What is Interest Rate Risk with Examples?

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Bonds and other fixed-income assets are vulnerable to interest rate risk if interest rates rise or fall. This occurs as a result of shifts in the market, most notably a decrease in their interest rates. Many different types of investments are vulnerable to this danger, but fixed-income securities like bonds and certificates are particularly vulnerable. Let us take an overview about what is interest rate risk with examples in this topic.

The value of a bond or certificate typically decreases when the interest rate on it rises. Increases in both interest rate and opportunity cost are experienced. The opportunity cost is the sum lost because alternative investments were not pursued. Risk associated with interest rates drives it.

What is Interest Rate Risk?

Investments can suffer losses due to fluctuations in interest rates. The possibility of fluctuating interest rates is refer to as interest rate risk. A bond or other fixed-income investment will lose value if interest rates rise, for instance. The longevity of a bond is its sensitivity in price to changes in interest rates.

Bonds of varying maturities can mitigate interest rate risk, while interest rate swaps, options, and other interest rate derivatives can shield fixed-income investments from interest rate fluctuations.

Understanding of Interest Rate Risk

The value of bonds and other fixed-income instruments are particularly sensitive to changes in interest rates, while they can affect the value of other investments. Investors in bonds, therefore, constantly monitor interest rates and make choices based on their expectations for future interest rate movements.

The value of fixed-income securities decreases when interest rates rise (and vice versa). This is because it becomes more expensive to hold on to bonds when interest rates rise, as doing so means forgoing a superior investment opportunity. Bond yields thus lose some of their allure as interest rates climb. When interest rates and bond prices are both at 7%, a $1,000 bond yielding 7% would be a good investment.

However, if interest rates were to climb to 8% or 9%, that same bond would be worth much less. As a result of this market disadvantage, the value of these bonds must fall. No one will want to purchase a bond paying only 7% interest if another bond is available paying 9%. You can also read about index funds as an example to understand the topic.

Because of this, when interest rates climb above the rate at which bonds with a fixed rate can be purchased, investors typically seek for other investments. Securities issued prior to the interest rate adjustment can only compete with new issuance by decreasing in price.

Hedging and diversification methods can be use to mitigate interest rate risk by shortening a portfolio’s effective duration or offsetting the impact of rate changes. For additional information about how to deal with the possibility of fluctuating interest rates, read the article Managing Interest Rate Risk.

Interest Rate Risk Example

Consider the scenario where a buyer spends $500 on a bond with a coupon of 3% and a duration of 5 years. Soon after, the interest rate will increase to 4%. Investors may find it challenging to unload their existing bond holdings when new bonds with superior yields enter the market.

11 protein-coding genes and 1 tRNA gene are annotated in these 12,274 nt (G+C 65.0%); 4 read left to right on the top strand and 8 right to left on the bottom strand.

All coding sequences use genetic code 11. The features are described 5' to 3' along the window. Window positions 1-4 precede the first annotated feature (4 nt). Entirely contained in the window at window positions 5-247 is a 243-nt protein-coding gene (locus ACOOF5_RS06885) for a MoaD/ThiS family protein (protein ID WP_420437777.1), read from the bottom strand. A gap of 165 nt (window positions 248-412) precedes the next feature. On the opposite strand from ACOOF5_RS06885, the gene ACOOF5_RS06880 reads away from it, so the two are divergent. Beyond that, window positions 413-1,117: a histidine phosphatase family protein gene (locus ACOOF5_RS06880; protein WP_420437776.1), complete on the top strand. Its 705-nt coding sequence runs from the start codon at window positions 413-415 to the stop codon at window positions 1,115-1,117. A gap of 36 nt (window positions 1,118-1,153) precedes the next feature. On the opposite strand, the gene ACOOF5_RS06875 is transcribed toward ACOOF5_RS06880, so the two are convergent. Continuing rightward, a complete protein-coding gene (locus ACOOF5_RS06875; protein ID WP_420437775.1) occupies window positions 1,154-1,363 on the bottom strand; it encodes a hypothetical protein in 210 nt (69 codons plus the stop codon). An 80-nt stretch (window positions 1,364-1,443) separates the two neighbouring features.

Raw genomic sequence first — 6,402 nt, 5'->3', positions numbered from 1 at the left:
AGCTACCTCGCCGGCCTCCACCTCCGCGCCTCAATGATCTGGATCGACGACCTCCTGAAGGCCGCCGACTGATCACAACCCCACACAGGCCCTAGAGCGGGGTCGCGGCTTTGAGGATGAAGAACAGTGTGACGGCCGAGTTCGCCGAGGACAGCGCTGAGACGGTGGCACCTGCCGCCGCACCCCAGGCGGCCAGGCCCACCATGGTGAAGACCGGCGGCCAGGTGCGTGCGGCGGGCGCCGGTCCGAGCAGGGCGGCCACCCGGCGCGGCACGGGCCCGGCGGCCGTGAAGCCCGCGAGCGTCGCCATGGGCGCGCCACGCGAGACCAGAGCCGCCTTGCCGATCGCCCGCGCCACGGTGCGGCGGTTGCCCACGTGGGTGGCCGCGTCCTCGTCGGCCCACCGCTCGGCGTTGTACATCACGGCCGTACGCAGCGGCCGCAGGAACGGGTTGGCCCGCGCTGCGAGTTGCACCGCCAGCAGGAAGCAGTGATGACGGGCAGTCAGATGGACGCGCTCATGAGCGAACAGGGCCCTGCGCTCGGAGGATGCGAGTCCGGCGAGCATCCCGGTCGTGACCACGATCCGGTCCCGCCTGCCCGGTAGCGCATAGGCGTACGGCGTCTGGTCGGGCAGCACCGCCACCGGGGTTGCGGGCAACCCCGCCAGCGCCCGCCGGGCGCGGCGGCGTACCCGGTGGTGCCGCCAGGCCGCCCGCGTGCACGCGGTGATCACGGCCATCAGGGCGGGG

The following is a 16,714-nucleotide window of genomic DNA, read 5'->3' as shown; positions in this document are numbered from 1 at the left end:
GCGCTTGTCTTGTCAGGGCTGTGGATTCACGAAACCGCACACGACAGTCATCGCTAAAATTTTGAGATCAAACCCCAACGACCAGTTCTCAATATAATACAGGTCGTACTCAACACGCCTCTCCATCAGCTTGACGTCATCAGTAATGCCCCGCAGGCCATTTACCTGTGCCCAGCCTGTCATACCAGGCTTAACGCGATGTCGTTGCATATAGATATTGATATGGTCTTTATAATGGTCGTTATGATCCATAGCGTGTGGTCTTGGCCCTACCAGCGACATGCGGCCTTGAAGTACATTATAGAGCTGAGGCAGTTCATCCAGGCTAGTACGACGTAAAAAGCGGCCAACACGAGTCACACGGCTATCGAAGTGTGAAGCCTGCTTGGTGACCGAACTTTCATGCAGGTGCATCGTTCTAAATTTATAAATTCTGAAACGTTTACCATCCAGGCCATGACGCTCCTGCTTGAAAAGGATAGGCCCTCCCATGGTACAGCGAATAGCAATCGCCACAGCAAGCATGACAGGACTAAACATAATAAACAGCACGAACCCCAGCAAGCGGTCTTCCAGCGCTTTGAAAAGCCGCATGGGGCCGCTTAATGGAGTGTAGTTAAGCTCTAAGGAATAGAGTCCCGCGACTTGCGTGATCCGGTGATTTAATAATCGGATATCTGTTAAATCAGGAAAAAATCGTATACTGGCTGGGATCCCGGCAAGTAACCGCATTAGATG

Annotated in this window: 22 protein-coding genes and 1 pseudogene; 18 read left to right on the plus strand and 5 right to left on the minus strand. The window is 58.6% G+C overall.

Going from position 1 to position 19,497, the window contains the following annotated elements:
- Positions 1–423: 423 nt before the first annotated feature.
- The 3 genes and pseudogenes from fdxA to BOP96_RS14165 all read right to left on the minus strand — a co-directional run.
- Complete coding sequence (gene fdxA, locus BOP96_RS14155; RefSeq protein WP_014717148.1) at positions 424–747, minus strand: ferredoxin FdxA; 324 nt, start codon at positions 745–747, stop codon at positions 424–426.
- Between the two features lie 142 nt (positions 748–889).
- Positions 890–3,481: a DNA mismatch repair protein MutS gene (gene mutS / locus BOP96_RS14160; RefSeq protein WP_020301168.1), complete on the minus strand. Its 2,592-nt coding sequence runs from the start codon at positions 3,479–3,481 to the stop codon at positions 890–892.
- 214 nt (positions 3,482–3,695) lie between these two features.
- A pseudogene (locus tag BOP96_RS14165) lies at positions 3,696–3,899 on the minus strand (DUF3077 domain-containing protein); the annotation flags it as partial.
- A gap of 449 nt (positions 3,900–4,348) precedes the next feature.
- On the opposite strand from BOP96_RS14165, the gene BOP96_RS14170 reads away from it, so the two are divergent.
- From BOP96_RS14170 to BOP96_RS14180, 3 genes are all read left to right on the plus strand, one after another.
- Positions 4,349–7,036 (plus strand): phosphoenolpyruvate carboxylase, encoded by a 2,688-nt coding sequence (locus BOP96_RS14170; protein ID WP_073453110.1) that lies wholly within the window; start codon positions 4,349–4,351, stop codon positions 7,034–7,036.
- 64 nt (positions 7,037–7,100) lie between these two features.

As demand decreases, secondary market prices fall as well. The bond’s market value can drop below the purchase price. There is also an inverse truth to this statement. Bonds paying 5% interest are more valuable when interest rates are low. Because bondholders receive a rate of return that is guarantee to be higher than the market rate.

Let’s take a look at a different scenario to better understand interest rate risk. So, Mr. ABC invests $10,000 in bonds at Rs. 100 apiece. These securities have a guaranteed annual return of 5%. It’s possible to earn a return of $10,500 in just one year from now if you put that money into the market. This investment would yield $10,600 after a year if the interest rate on freshly issued securities is 6% per year.

Frequently Asked Questions (FAQ)

What are the Types of Interest Rate Risk?

Every investor, whether an individual or a corporation, needs to be aware of the myriad of interest rate risk they may face. Types of interest rate risk are reinvestment risk, length of loan terms, price risk, foreign exchange rates, credit risk, market fluctuation and more.

Which Investors are Most Affected by Interest Rate Fluctuations?

Since the interest rate of a security is inversely connected to its value, investors who primarily buy bonds and certificates are most affected by interest rate concerns.

How do Fluctuating Interest Rates Impact Stock Investors?

However, stock market investors rarely feel the effects of interest rate threats. Although interest rates don’t have an immediate effect on stock prices, they can have a knock-on effect if they have an effect on a company’s financial stability.


Interest rates on floating rate bonds fluctuate with market conditions, as the name suggests. The returns on these assets rise and fall with the market, making them a solid investment choice. Long-term and short-term investments should be made in these as well. Even though this won’t always allow you to calculate your exact return, it can assist mitigate interest rate risk.

Interest rate concerns can have a significant impact on a business or an investor. So it’s important for them to consider the aforementioned risk management strategies. An interest rate risk example is use to illustrate the need for risk management to prevent a decline in the value of an investment asset.

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